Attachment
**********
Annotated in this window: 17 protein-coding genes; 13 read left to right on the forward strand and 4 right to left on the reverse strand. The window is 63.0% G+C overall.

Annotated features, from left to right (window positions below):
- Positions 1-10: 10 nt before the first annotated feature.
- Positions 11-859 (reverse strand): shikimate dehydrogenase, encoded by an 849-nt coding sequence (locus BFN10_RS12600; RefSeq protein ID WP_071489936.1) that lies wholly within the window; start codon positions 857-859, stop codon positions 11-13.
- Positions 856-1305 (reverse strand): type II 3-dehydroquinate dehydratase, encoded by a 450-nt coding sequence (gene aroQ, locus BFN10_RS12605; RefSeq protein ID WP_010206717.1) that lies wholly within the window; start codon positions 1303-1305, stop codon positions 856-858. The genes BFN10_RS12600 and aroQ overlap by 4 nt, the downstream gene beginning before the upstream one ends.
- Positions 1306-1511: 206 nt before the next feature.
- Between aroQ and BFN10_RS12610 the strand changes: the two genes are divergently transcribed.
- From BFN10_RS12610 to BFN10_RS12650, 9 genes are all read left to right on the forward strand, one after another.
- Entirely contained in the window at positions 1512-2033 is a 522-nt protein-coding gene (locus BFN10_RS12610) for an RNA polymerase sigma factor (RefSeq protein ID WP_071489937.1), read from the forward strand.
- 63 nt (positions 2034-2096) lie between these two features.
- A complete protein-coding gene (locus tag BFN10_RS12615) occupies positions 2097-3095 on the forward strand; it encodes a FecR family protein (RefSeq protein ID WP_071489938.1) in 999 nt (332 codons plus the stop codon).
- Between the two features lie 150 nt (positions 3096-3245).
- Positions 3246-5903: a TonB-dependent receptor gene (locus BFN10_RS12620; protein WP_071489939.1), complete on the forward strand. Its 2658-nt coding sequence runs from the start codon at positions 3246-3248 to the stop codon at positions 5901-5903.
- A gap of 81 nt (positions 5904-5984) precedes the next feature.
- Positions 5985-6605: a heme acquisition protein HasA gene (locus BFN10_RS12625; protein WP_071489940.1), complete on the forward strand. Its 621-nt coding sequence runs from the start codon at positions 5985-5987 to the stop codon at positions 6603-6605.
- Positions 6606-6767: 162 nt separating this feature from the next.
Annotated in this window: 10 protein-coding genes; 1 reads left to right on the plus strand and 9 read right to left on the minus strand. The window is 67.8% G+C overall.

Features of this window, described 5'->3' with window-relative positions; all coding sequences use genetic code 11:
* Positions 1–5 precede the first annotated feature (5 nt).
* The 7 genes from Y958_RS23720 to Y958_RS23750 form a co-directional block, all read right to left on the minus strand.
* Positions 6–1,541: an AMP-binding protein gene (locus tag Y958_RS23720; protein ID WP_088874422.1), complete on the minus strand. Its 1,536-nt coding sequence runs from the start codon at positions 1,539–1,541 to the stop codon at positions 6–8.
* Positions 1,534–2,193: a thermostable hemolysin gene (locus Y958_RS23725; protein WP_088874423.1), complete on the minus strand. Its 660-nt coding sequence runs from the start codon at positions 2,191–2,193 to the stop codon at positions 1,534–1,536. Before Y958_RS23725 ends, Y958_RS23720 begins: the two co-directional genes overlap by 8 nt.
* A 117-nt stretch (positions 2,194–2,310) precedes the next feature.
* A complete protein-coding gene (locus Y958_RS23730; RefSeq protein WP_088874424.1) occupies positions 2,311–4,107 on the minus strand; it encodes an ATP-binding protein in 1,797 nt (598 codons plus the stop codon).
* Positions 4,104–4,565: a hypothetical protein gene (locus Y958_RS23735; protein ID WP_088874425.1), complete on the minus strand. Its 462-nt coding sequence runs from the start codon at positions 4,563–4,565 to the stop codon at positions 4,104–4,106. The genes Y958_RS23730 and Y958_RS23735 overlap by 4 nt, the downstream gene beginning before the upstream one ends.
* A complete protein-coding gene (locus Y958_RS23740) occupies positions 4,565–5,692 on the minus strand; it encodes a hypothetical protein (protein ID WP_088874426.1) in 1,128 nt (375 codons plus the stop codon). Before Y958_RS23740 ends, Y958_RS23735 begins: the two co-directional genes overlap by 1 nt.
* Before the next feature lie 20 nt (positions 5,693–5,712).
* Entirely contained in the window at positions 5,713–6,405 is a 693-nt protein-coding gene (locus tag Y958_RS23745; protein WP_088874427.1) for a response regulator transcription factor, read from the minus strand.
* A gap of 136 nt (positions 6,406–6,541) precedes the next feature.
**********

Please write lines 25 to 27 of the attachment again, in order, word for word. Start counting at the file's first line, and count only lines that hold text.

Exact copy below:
* Positions 4,104–4,565: a hypothetical protein gene (locus Y958_RS23735; protein ID WP_088874425.1), complete on the minus strand. Its 462-nt coding sequence runs from the start codon at positions 4,563–4,565 to the stop codon at positions 4,104–4,106. The genes Y958_RS23730 and Y958_RS23735 overlap by 4 nt, the downstream gene beginning before the upstream one ends.
* A complete protein-coding gene (locus Y958_RS23740) occupies positions 4,565–5,692 on the minus strand; it encodes a hypothetical protein (protein ID WP_088874426.1) in 1,128 nt (375 codons plus the stop codon). Before Y958_RS23740 ends, Y958_RS23735 begins: the two co-directional genes overlap by 1 nt.
* Before the next feature lie 20 nt (positions 5,693–5,712).